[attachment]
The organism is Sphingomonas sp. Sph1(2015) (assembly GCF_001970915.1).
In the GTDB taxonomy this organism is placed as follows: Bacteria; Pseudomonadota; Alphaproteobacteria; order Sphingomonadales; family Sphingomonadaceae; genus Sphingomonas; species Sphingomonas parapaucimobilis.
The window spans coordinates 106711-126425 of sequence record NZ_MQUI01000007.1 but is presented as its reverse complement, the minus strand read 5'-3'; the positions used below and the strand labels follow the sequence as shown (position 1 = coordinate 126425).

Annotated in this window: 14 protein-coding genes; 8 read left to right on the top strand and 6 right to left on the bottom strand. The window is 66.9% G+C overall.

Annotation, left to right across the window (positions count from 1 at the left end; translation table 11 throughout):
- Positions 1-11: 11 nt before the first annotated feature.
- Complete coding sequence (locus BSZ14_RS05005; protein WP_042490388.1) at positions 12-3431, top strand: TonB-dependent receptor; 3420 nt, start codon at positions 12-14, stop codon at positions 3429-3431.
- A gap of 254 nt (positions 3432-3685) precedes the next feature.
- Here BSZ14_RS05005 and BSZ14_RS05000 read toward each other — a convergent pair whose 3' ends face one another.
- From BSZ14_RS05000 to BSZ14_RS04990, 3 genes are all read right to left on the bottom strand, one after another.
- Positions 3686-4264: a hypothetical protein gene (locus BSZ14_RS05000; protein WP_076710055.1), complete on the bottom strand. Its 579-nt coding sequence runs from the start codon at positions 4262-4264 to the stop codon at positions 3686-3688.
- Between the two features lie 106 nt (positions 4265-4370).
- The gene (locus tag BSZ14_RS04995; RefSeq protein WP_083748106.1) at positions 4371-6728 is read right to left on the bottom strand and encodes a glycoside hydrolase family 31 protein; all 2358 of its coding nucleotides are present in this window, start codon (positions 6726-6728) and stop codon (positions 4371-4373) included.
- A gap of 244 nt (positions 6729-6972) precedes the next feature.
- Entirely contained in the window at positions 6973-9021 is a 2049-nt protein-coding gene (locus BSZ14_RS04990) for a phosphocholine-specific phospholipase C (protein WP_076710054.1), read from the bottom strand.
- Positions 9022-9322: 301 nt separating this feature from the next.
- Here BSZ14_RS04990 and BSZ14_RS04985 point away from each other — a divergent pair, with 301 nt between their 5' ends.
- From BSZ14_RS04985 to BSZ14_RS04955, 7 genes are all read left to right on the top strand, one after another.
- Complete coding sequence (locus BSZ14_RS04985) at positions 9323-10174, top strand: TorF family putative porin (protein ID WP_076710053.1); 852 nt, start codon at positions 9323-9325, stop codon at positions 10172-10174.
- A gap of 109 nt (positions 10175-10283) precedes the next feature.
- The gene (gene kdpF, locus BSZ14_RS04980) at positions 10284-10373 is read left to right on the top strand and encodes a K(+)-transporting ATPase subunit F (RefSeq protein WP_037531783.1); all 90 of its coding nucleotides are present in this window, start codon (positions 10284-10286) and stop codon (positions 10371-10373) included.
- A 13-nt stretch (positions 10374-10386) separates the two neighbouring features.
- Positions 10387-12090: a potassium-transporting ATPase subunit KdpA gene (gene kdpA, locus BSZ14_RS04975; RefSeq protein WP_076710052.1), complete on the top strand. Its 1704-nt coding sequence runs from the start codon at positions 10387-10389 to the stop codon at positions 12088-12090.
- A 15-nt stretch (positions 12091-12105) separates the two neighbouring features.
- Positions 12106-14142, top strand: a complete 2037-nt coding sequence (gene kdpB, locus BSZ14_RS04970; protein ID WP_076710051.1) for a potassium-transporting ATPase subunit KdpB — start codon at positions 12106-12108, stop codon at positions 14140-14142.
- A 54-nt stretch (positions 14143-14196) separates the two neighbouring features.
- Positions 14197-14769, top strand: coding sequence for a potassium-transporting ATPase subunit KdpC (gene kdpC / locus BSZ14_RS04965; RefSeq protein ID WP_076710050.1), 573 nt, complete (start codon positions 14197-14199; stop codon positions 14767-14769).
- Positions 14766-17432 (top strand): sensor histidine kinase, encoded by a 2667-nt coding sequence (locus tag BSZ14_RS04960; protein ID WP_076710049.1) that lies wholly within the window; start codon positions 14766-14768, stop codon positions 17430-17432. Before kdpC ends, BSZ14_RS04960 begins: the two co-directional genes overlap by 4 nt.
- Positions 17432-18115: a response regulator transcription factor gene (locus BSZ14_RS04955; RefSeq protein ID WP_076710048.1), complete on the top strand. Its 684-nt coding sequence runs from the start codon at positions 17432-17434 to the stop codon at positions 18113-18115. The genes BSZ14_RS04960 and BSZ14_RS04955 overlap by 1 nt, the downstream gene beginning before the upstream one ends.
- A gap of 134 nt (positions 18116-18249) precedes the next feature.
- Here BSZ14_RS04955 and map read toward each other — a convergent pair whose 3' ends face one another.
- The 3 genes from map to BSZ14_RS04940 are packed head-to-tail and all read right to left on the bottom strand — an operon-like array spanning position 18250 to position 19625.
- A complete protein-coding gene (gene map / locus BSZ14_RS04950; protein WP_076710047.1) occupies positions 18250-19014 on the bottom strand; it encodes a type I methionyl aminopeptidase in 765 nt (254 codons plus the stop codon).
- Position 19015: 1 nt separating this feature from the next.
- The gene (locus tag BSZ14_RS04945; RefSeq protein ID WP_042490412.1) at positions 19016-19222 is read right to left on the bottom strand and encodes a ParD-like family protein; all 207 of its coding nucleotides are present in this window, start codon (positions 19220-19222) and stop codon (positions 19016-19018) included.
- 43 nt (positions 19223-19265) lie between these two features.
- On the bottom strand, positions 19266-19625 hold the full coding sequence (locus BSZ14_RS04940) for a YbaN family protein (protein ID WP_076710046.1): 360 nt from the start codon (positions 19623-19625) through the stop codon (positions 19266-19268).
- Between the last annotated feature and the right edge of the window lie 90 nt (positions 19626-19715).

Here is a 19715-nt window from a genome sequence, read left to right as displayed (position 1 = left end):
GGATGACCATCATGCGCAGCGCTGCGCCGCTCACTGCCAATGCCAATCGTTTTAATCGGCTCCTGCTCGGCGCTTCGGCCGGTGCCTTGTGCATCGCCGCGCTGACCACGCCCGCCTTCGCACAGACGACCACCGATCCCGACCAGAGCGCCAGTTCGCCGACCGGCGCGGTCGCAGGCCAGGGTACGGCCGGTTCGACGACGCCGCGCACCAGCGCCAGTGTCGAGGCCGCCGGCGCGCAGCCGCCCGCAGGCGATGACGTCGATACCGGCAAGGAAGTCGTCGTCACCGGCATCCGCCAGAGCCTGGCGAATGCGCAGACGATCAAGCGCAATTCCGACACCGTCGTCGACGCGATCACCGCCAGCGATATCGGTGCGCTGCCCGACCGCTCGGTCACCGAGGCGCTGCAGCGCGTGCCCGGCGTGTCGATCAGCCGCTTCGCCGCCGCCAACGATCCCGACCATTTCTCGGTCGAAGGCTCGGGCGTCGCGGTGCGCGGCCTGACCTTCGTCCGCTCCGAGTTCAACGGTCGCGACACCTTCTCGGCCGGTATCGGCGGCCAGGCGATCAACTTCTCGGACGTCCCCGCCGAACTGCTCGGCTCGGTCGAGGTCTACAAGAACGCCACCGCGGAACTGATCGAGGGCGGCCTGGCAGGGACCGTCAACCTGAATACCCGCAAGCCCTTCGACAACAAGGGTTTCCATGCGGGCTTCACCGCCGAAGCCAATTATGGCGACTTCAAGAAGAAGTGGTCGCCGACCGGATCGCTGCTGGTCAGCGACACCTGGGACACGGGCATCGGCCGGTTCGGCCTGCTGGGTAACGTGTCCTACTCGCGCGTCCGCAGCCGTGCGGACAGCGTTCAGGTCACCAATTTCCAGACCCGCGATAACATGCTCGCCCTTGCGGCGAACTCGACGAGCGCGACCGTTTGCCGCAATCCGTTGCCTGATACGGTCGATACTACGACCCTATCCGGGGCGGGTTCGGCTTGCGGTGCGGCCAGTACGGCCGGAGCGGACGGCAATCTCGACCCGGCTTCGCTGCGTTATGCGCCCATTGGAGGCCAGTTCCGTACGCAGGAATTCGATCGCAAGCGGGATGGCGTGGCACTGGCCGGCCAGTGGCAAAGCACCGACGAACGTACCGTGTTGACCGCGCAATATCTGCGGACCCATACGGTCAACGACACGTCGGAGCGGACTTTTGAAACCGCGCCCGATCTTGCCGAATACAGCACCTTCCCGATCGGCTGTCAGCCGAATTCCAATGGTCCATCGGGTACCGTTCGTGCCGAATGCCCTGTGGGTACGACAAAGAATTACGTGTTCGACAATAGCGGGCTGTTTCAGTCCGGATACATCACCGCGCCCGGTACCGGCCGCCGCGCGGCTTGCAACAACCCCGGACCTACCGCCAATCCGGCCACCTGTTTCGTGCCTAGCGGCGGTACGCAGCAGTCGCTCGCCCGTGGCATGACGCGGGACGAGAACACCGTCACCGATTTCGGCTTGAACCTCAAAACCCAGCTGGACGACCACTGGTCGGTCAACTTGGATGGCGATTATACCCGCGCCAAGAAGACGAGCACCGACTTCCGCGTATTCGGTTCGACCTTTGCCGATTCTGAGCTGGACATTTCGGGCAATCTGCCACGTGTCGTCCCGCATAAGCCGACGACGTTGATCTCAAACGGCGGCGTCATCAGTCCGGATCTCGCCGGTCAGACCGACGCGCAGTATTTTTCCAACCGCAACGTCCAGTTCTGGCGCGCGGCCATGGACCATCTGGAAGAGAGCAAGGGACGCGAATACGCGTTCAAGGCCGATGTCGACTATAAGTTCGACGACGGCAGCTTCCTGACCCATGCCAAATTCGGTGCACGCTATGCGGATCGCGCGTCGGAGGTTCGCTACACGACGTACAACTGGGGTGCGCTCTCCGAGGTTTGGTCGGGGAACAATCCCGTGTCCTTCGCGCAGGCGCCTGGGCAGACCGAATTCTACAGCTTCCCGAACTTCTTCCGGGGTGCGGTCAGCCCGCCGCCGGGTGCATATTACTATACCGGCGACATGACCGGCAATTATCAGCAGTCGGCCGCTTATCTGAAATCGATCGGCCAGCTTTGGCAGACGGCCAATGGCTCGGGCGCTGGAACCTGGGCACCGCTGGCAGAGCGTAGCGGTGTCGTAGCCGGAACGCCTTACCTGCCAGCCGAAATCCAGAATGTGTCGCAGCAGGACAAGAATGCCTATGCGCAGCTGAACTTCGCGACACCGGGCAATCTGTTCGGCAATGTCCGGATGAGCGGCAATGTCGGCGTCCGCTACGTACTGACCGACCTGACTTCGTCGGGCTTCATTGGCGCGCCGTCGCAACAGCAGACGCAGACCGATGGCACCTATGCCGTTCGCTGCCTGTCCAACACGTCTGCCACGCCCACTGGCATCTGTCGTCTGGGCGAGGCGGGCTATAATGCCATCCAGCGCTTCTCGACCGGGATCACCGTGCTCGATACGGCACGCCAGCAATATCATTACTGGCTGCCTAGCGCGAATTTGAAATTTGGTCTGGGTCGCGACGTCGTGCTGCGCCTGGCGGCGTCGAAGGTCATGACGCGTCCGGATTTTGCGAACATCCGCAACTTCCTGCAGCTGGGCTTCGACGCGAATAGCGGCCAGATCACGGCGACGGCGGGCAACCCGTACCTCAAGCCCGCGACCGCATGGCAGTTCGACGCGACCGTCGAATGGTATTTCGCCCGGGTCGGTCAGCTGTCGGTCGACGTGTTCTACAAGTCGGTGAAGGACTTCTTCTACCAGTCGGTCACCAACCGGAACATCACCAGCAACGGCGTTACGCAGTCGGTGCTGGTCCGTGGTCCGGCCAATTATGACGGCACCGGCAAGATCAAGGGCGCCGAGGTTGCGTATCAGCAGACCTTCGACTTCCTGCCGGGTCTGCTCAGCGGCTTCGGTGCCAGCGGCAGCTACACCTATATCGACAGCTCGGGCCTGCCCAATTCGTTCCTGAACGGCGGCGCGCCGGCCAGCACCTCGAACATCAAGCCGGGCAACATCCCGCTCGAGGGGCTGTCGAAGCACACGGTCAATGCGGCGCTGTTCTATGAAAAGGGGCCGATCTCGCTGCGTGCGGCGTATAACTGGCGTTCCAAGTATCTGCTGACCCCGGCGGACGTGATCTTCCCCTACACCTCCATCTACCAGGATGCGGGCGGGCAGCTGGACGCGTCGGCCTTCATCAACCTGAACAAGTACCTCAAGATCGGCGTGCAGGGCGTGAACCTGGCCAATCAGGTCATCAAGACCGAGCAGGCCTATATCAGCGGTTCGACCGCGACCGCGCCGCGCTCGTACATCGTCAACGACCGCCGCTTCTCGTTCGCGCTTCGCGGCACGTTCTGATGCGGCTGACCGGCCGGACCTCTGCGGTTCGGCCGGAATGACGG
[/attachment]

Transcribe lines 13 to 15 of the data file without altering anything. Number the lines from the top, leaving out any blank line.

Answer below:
- The gene (locus tag BSZ14_RS04995; RefSeq protein WP_083748106.1) at positions 4371-6728 is read right to left on the bottom strand and encodes a glycoside hydrolase family 31 protein; all 2358 of its coding nucleotides are present in this window, start codon (positions 6726-6728) and stop codon (positions 4371-4373) included.
- A gap of 244 nt (positions 6729-6972) precedes the next feature.
- Entirely contained in the window at positions 6973-9021 is a 2049-nt protein-coding gene (locus BSZ14_RS04990) for a phosphocholine-specific phospholipase C (protein WP_076710054.1), read from the bottom strand.